Introduction: Phenomenology, Radical Empiricism, and
Anthropological Critique, by Michael Jackson
Honor and Shame, by Lila Abu-Lughod
Struggling Along, by Robert Desjarlais
The Cosmology of Life Transmission, by Rene Devisch
Reflections on a Cut Finger: Taboo in the Umeda Conception of the Self, by Alfred Gell
Space and Sociality in a Dayak Longhouse, by Christine Helliwell
In Defiance of Destiny: The Management of Time at a Cretan Funeral, by Michael Herzfeld
Suffering and Its Professional Transformation: Toward an Ethnography of Interpersonal Experience, by Arthur Kleinman and Joan Kleinman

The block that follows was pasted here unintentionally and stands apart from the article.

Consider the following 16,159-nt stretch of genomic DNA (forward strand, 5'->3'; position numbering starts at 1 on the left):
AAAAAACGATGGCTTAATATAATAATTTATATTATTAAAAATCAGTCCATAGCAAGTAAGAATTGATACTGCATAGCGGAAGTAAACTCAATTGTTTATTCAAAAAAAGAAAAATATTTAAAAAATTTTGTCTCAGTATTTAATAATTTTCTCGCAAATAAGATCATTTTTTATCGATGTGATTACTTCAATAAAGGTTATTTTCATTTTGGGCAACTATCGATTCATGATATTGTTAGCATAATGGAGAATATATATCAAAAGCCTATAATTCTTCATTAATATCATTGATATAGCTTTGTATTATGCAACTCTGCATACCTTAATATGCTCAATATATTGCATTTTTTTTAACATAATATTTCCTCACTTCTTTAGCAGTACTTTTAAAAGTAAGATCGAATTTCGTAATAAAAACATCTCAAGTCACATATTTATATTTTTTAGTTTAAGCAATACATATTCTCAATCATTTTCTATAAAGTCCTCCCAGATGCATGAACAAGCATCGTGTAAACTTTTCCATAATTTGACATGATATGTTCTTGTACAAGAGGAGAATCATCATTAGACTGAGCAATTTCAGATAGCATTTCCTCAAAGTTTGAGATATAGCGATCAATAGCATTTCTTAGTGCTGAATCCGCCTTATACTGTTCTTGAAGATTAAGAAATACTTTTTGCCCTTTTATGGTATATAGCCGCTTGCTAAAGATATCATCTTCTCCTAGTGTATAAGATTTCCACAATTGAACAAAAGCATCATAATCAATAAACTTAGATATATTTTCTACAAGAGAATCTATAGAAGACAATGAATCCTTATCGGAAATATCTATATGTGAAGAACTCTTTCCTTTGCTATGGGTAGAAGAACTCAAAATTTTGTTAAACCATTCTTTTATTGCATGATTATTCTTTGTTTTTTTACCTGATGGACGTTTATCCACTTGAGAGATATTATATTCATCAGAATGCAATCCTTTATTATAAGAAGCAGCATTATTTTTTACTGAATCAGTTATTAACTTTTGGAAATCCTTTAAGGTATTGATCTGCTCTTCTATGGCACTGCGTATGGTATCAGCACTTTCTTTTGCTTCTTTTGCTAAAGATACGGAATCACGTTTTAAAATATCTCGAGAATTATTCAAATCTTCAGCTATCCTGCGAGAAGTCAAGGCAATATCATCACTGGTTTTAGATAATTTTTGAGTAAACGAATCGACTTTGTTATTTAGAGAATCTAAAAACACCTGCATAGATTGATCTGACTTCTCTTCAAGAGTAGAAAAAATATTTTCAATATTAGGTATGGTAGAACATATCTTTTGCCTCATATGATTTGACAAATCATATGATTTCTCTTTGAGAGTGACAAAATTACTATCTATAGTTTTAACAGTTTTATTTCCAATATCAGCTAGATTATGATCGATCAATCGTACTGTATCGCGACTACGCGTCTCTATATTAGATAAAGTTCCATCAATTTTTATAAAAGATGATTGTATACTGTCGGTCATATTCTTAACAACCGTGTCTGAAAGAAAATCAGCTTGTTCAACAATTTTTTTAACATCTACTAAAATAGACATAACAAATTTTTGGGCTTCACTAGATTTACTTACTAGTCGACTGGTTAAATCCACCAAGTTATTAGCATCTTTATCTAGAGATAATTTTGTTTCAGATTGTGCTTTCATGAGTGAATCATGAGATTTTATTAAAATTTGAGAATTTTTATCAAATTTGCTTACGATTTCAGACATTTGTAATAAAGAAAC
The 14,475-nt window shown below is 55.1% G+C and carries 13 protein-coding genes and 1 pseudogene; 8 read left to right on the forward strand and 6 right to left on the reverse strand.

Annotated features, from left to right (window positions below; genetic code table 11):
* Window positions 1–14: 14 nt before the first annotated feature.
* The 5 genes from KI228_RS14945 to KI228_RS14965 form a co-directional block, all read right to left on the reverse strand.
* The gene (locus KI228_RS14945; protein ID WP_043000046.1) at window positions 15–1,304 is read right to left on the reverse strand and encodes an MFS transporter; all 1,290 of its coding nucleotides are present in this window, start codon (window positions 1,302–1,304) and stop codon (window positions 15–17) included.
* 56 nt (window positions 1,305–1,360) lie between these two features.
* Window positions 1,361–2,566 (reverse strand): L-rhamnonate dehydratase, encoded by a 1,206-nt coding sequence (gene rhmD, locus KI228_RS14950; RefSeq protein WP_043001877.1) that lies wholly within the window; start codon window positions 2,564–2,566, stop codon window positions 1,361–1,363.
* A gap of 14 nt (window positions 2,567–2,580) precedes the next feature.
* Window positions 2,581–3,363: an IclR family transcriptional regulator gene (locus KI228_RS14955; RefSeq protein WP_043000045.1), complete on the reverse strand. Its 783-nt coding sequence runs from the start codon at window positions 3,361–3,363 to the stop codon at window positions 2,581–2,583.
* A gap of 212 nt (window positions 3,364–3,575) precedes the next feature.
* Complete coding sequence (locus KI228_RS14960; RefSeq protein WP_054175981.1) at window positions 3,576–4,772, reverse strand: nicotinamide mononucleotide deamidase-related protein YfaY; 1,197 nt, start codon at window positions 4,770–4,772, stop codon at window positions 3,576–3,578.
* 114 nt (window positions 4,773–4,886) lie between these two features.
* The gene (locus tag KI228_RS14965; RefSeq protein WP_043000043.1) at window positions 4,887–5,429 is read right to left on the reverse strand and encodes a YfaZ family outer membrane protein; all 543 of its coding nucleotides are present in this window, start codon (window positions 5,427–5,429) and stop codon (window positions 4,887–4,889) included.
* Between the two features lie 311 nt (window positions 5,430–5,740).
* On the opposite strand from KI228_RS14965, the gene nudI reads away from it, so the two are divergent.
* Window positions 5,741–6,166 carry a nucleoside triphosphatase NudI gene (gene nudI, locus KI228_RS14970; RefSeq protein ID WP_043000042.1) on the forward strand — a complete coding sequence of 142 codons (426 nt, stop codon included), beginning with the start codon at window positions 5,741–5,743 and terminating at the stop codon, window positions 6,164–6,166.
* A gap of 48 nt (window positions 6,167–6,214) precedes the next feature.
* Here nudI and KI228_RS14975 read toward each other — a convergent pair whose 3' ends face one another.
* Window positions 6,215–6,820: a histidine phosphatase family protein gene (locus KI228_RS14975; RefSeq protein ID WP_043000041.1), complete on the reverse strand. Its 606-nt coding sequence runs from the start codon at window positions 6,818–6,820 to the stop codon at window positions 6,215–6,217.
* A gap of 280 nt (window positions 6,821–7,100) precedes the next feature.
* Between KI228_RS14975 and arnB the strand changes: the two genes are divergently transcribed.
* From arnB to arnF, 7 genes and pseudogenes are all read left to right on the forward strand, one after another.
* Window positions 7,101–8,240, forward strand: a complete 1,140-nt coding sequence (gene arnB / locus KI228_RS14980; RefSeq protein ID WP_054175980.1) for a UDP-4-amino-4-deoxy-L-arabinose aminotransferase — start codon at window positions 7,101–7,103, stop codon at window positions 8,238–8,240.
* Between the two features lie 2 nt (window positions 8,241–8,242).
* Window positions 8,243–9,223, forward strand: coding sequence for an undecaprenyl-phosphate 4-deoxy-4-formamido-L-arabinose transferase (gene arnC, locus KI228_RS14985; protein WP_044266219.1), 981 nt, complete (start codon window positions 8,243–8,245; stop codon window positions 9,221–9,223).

Hand Drumming: An Essay in Practical Knowledge, by Shawn Lindsay
On Dying and Suffering in Iqwaye Existence, by Jadran Mimica
If Not the Words: Shared Practical Activity and Friendship in Fieldwork, by Keith Ridler
After the Field, by Jim Wafer
Well-known scholars examine the relevance of phenomenology for anthropology.
Michael D. Jackson is Distinguished Visiting Professor of World Religions at Harvard Divinity School. His many books include Lifeworlds: Essays in Existential Anthropology; Between One and One Another; Road Markings: An Anthropologist in the Antipodes; and Allegories of the Wilderness: Ethics and Ambiguity in Kuranko Narratives (IUP, 1982).